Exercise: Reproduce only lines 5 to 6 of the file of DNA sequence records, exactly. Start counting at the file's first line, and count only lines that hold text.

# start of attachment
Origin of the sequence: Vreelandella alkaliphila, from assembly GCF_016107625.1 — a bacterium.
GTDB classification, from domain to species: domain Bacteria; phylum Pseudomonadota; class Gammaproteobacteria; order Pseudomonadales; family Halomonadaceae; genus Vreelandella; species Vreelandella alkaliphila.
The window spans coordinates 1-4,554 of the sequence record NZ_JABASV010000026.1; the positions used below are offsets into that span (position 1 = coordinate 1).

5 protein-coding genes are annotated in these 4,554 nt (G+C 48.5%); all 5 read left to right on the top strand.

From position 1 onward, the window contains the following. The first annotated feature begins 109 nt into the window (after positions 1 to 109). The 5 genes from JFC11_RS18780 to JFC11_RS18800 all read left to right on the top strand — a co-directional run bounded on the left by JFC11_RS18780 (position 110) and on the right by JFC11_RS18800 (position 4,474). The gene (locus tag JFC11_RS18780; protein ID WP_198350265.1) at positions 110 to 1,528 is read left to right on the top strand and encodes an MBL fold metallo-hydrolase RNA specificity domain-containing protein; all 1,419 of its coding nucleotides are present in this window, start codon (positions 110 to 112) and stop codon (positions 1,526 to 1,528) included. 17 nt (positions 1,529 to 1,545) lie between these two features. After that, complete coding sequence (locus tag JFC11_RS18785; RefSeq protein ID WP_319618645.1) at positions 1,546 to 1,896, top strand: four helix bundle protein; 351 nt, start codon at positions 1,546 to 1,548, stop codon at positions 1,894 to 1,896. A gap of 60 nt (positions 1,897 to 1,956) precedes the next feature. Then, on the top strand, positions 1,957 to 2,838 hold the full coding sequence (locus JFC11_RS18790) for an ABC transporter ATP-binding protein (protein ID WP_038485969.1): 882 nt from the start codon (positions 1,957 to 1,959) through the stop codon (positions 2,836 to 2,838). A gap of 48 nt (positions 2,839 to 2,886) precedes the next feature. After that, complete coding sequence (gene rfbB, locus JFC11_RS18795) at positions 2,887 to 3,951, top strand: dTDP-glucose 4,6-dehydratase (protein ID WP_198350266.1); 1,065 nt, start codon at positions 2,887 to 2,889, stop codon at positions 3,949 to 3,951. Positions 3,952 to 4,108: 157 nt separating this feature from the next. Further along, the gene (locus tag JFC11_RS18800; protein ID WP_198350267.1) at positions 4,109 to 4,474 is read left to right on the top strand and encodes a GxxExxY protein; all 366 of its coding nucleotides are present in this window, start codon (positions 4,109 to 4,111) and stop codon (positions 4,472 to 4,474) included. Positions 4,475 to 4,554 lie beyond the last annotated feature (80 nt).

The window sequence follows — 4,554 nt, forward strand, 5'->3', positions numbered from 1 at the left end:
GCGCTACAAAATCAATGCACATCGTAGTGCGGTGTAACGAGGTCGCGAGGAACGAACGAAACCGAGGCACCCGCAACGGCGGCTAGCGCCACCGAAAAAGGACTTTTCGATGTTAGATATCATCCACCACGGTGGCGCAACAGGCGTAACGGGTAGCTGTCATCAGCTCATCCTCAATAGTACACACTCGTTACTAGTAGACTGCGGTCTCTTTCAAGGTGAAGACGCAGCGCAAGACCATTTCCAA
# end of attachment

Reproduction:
From position 1 onward, the window contains the following. The first annotated feature begins 109 nt into the window (after positions 1 to 109). The 5 genes from JFC11_RS18780 to JFC11_RS18800 all read left to right on the top strand — a co-directional run bounded on the left by JFC11_RS18780 (position 110) and on the right by JFC11_RS18800 (position 4,474). The gene (locus tag JFC11_RS18780; protein ID WP_198350265.1) at positions 110 to 1,528 is read left to right on the top strand and encodes an MBL fold metallo-hydrolase RNA specificity domain-containing protein; all 1,419 of its coding nucleotides are present in this window, start codon (positions 110 to 112) and stop codon (positions 1,526 to 1,528) included. 17 nt (positions 1,529 to 1,545) lie between these two features. After that, complete coding sequence (locus tag JFC11_RS18785; RefSeq protein ID WP_319618645.1) at positions 1,546 to 1,896, top strand: four helix bundle protein; 351 nt, start codon at positions 1,546 to 1,548, stop codon at positions 1,894 to 1,896. A gap of 60 nt (positions 1,897 to 1,956) precedes the next feature. Then, on the top strand, positions 1,957 to 2,838 hold the full coding sequence (locus JFC11_RS18790) for an ABC transporter ATP-binding protein (protein ID WP_038485969.1): 882 nt from the start codon (positions 1,957 to 1,959) through the stop codon (positions 2,836 to 2,838). A gap of 48 nt (positions 2,839 to 2,886) precedes the next feature. After that, complete coding sequence (gene rfbB, locus JFC11_RS18795) at positions 2,887 to 3,951, top strand: dTDP-glucose 4,6-dehydratase (protein ID WP_198350266.1); 1,065 nt, start codon at positions 2,887 to 2,889, stop codon at positions 3,949 to 3,951. Positions 3,952 to 4,108: 157 nt separating this feature from the next. Further along, the gene (locus tag JFC11_RS18800; protein ID WP_198350267.1) at positions 4,109 to 4,474 is read left to right on the top strand and encodes a GxxExxY protein; all 366 of its coding nucleotides are present in this window, start codon (positions 4,109 to 4,111) and stop codon (positions 4,472 to 4,474) included. Positions 4,475 to 4,554 lie beyond the last annotated feature (80 nt).

The window sequence follows — 4,554 nt, forward strand, 5'->3', positions numbered from 1 at the left end: